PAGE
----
At some point look for Google to change their offer to one that provides free advertising on Adwords for businesses that spend a given amount on the merchant services provided by “Google Checkout”.

    Where will the free internet be when Google is collecting the credit card processing fee for 80-90% of the on-line purchases? Once a business takes advantage of the free “Google Checkout” it will be sure death if they try to back out.

    The small businesses will fade away completely from the internet and then the big businesses will rule. Bad for the consumer!!!

  • Jason

    Google isn’t 100% concerned about losing the cable companies pipeline. Why do you think they continue to purchase all the ‘dead fiber’? They are preparing for the day that cable companies decide Yahoo deserves a better connection than Google. Though if the cable companies never come to this point the fiber network will remain as internal as Google wants. If Google can have an intra-net that spans from coast to coast does that not ensure them a distinct advantage over every other SE out there? I know that sending an email from here to there can not possibly get any quicker but Google’s network is about having instantaneous access to whatever data is out there with the click of a button. Why take 2 seconds or 2 minutes or 2 hours to download a file when you can have instant access to it? The cloud is coming. Just wait. Hell maybe Google already has the cloud and is just waiting for Time Warner and Comcast to make the mistake.

  • > Why do you think they
    > continue to purchase
    > all the ‘dead fiber’?

    This still doesn’t solve the fundamental problem. Even with a nationwide fiber network Google will still need to get access to the cable companies’ networks where all the eyeballs reside.

    US Internet access providers are *terrible* when it comes to settlement free peering. They just flat out won’t let Google connect to their networks without Google paying a fee.

    The site I manage does a ton of traffic (10’s of Gbps) and I’ve already seen this settlement based peering first hand from major cable companies. It’s something in the works and it’s going to make delivering broadband content much more expensive in the future.

    The only thing that Google is doing which might end run all these problems is their dabbling in wireless Internet access. Of course this will only be as successful as their ability to erode Internet access market share from the duopoly.

    This is a classic eyeballs vs. content battle and if we’re not careful the eyeballs will win at the expense of the open Internet.

  • Folks, think outside the box. All Google needs is broadband via satellite to go with their wireless, plus fiber, plus…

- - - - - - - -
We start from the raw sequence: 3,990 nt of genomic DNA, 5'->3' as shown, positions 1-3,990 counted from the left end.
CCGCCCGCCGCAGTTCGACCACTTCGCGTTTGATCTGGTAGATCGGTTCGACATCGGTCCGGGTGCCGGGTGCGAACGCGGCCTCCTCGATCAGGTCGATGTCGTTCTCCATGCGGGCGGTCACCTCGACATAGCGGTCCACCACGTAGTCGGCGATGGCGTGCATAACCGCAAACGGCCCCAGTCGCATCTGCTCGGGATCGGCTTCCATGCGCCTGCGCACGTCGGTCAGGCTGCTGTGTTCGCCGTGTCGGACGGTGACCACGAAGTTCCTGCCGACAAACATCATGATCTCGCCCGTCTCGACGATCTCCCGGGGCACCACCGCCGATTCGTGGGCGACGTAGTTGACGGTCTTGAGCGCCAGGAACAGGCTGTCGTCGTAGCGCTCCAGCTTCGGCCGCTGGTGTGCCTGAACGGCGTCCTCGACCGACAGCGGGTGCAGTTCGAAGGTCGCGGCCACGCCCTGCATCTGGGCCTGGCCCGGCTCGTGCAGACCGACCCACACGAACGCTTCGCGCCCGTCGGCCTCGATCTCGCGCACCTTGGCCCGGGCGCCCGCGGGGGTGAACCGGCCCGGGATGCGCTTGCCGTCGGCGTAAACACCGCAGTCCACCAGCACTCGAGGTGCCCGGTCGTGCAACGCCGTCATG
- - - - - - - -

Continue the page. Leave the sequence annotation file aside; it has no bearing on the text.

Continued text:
Will Google even need the cable providers in the future?
    Now think of YouTube, FaceBox, MySpace, etc and how did they get so big? Being free. We “all” jumped in. We are the eyeballs and we’ll happily leave the cable companies if we get free broadband via Google. Google would simply become the “over the air television” (being wireless) for this generation. But waaaay bigger. Media content providers will need Google, not the other way around. Rule: He who possesses the eyeballs is more valuable than he who needs the eyeballs, and those who need the eyeballs will pay to be in front of them! That’s why free services can be so valuable. Can you imagine a future with free (or really inexpensive) wireless broadband internet service? I can. Possibilities are immense, and it doesn’t take a genius to see how easy it is to monetize.

  • If Google can pull that off then great. I agree that wireless is the magic bullet that can put an end to the duopoly, but this technology has been available for a long time and we haven’t seen huge inroads by any wireless Internet providers. Also, it should be noted that broadband via satellite has other technical challenges not the least of which is upload limitations.

  • Only because the duopoly haven’t figured out how to monetize it -themselves. They’re fighting amongst themselves to protect their own interests, outdated as they may now be. The old school generally play by the “good ole boy” rules, and try to intimidate and pressure new concepts or start-ups from treading into their money streams. Google isn’t from their world, growing so big virtually out of nowhere and can’t be intimidated the old fashioned ways…
    Outside the US (notably Argentina and a few other places, from what I’ve read) nationwide wireless has been the goal. It could be Google’s next pot of gold here. Let’s not forget Google is big worldwide, too.
    The technical limitations aren’t as bad as one would think, considering the bandwidth is most necessary for downloads, not uploads for the Eyeballs (the free users), who need the download bandwidth (via wireless) far more than they need the upload speed. It is the Content Providers who would likely need to remain fibered in to overcome the speed deficiency in terms of their Upload speed to remain viable in that scenario. Unless of course someone already inline hosts their content for them…. like Google.